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Dragonhead (Iida Joji 2003)


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Dragonhead

Genre: Sci-Fi Apocalyptic

review in one breath

Attention fans of the apocalypse! Coming to you live (!) from the FIERY END OF THE WORLD is the visually stunning Dragon Head!

Based on the long running manga series by Mochizuki Minetaro, director Iida Joji has created a thoroughly compelling vision of the decimation of civilized Japan. Dragon Head offers perhaps a thoroughly Japanese perspective of the nature of the End. Unlike most Western apocalyptic films which generally resolve (!) through either human ingenuity pitted against Mother Nature (ie "Armageddon" or "Deep Impact") or the triumph of the Terminator over Satan ("End of Days"), Dragon Head presents a world already utterly overwhelmed with catastrophe and the human race on the brink of self destruction, as the few remaining survivors kill each other off out of panic and hysteria.


The story opens with a horrendous train crash deep inside a mountainous tunnel as an entire high school rides the Shinkansen (bullet train) from Tokyo to Kyoto for their class trip. The young boy Teru Aoki (Tsumabuki Satoshi) wakes to find all his friends dead and panics as he learns he is encapsulated deep within the mountain. He eventually stumbles upon two other survivors, a female classmate Ako Seto (Kanda Sayaka - Yes! the daughter of Japan pop idol Matsuda Seiko!) and Nobuo, the boy who is always being picked on in class.

Teru and Ako quickly learn that Nobuo has lost his mind and has turned into a retributive, murderous maniac. As Nobuo stalks them in a game of cat and mice in the crumbling tunnel, Teru locates a dangerous route of escape and struggles to help the wounded Ako make the VERY long ascent through sheer rock.

When they finally emerge from the mountain, the landscape has changed so drastically that they recognize neither the land nor sky. The entire mountain is covered in thick, deep ash which rains down from the sky. As they look toward the horizon they see immense plumes of ash shooting miles into the sky. Fearing that they are perhaps the only survivors, due to the ironic fortune of being buried deep within the mountain and thereby protected from whatever happened, they start their dazed trek down the mountain and back toward Tokyo.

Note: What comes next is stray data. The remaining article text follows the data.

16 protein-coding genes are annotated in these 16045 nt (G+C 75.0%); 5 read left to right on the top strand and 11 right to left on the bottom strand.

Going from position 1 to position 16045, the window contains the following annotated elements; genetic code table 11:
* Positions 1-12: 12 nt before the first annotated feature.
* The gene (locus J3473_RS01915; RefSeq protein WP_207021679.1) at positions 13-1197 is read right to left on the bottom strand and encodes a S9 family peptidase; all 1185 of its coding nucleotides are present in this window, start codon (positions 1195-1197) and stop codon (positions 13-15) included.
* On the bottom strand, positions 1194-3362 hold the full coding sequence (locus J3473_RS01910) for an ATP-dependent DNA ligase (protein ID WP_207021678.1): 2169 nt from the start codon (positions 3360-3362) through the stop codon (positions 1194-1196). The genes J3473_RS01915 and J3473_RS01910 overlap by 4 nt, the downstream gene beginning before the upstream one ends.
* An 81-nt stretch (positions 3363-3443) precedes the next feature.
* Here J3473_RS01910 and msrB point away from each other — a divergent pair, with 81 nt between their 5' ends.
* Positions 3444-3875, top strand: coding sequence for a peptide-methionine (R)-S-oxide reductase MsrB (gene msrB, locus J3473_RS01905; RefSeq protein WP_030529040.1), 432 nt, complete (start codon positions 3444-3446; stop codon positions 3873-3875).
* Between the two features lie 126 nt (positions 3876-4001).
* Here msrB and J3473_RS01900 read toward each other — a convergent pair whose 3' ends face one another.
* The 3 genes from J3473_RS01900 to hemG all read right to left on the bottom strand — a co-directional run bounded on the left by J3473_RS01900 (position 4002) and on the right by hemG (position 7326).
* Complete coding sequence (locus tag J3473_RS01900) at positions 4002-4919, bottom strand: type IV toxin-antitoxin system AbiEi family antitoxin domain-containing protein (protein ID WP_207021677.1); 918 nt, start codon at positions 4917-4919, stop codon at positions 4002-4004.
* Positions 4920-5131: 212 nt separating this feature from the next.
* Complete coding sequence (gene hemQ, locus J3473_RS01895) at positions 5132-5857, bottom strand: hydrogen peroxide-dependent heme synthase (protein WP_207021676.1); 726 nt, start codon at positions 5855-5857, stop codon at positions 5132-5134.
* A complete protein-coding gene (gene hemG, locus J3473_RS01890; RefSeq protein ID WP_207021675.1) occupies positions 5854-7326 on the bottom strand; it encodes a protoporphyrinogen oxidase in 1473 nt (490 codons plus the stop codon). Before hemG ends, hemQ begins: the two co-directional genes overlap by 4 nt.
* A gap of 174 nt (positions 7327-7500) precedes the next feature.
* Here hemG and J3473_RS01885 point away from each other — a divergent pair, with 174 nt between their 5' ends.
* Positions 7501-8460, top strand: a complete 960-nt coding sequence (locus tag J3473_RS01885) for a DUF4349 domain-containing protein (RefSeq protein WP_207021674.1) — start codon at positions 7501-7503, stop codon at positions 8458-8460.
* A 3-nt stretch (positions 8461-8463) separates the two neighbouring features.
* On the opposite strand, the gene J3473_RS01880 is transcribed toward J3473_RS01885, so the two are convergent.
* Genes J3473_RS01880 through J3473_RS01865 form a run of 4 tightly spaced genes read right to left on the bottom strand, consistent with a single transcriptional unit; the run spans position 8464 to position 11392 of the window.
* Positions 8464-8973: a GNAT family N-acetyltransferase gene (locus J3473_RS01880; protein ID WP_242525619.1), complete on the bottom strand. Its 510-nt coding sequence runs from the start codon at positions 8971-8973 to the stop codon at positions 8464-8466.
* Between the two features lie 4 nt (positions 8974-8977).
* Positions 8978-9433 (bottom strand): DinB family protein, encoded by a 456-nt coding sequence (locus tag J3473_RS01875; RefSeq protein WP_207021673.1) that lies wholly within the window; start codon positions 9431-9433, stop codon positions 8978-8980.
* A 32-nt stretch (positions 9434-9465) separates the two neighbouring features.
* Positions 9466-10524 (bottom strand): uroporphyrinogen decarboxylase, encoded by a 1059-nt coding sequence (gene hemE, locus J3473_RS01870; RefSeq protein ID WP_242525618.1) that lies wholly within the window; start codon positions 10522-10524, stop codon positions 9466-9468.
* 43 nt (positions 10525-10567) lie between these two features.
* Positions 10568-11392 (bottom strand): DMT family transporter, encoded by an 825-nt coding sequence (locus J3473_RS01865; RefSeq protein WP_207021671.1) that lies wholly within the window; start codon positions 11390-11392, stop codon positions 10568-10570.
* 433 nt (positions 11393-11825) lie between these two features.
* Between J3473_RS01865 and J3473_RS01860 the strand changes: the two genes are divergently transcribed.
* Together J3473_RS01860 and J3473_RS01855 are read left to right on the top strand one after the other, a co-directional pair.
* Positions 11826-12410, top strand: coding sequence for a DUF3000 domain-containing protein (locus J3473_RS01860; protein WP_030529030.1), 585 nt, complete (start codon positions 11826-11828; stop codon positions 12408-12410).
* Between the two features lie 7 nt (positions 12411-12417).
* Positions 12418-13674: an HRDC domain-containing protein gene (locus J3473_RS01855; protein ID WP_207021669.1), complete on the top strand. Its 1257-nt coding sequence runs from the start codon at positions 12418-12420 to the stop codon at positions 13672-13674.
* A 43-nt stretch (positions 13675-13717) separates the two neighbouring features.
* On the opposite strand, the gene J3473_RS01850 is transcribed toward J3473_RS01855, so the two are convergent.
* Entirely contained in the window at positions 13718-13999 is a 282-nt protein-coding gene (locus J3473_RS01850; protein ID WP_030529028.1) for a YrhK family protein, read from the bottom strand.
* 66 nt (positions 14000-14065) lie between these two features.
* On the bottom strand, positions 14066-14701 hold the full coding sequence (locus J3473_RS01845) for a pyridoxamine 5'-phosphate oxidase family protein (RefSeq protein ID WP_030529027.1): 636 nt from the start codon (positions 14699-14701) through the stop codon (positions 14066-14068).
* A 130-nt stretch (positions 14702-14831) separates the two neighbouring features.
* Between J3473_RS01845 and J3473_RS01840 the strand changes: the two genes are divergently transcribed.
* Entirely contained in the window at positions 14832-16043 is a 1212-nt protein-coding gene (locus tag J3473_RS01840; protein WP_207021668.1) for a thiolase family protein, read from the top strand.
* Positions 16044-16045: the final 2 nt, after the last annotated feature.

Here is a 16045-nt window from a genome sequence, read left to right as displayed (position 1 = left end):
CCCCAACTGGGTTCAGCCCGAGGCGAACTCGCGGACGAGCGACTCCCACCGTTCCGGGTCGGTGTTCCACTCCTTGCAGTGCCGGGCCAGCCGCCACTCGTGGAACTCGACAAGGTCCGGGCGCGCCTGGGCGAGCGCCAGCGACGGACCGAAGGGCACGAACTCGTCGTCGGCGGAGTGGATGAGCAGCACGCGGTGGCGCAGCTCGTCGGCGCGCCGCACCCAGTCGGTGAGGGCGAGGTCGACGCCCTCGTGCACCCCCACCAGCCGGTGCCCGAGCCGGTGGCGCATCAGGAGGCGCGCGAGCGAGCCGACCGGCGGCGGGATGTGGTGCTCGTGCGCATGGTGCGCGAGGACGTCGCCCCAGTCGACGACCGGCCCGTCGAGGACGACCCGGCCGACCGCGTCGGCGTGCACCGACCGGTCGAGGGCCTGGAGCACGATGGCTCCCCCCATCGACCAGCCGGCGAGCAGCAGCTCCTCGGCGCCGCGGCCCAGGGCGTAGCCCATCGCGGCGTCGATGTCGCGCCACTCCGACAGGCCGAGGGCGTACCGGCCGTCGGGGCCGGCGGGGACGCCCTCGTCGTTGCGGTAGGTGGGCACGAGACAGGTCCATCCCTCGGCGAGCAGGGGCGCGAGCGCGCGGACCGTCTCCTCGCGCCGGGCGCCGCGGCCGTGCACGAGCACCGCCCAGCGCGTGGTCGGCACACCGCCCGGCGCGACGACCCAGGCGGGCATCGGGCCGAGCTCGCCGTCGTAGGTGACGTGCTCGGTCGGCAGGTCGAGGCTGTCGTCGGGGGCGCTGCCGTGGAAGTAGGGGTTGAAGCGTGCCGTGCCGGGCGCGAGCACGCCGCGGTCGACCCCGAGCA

The story of Dragon Head is the story of Teru and Ako's arduous walk back to Tokyo. I can see how this would easily sustain a long running manga involving this setting and these characters. Along their way they encounter horrendous sights and shockingly debased survivors. More than once they find themselves fighting for their lives or in danger of being separated from each other. As they travel they hear strange rumors regarding the source of the catastrophe and the dire effects it is having upon the human nervous system, which it slowly drives insane. When they eventually hear that a semblance of order and food reserves have been established in Tokyo, their hope is renewed. But what they find there is only a desolate, pitiful, mind-numbing salvation. And then the REAL catastrophe comes. (Yowza!)

As I said earlier, this movie is visually stunning. Whether of the claustrophobic mountainous tomb they start out in or the bizarrely serene landscapes flooded in white ashen plumes, the imagery is convincingly realistic. I felt that many of these scenes tapped into the horrendous imagery of Hiroshima and Nagasaki, images which are undoubtedly embedded in the Japanese psyche. The world which Mochizuki and Iida paint is literally one of desolation far beyond the point of any rescue by human ingenuity or strength of resolve. This world is in the midst of crumbling before our eyes and the devastation has only started.

Besides the thoroughly absorbing struggle of Teru and Ako to survive their way to Toyko is a second, darker sub-theme involving the de-evolution and destruction of human nature and conscience. Dragon Head thoroughly explores the shocking lengths to which both individuals and societies will attempt to elude fear and pain in the face of madness and extinction.

Definitely one worth checking out. This is clearly science fiction rather than horror and for that reason Dragon Head seems to aggressively pursue larger, visionary pictures of the natural world and human nature. I also appreciated that the story was mature enough not to try to explain everything to the audience. This greatly increased the mystery and sense of nightmare regarding the omnipotent source of the catastrophe.

cultural interest violence sex strangeness
Excellent Japanese twist to the standard "apocalyptic" formula being cranked out in the West. By the time you arrive on the scene, most of the world's population is (very recently) obliterated (and unburied). Those who can still breathe tend to pick up the nearest weapon and then hunt for someone else who can still breathe. How can you be thinking about sex when the world is ending!!? Sheesh!! (But then again, ...) Compelling futuristic vision of the implosion of the civilized world. Brings together some recognizable facets, but basically presents a unique perspective.

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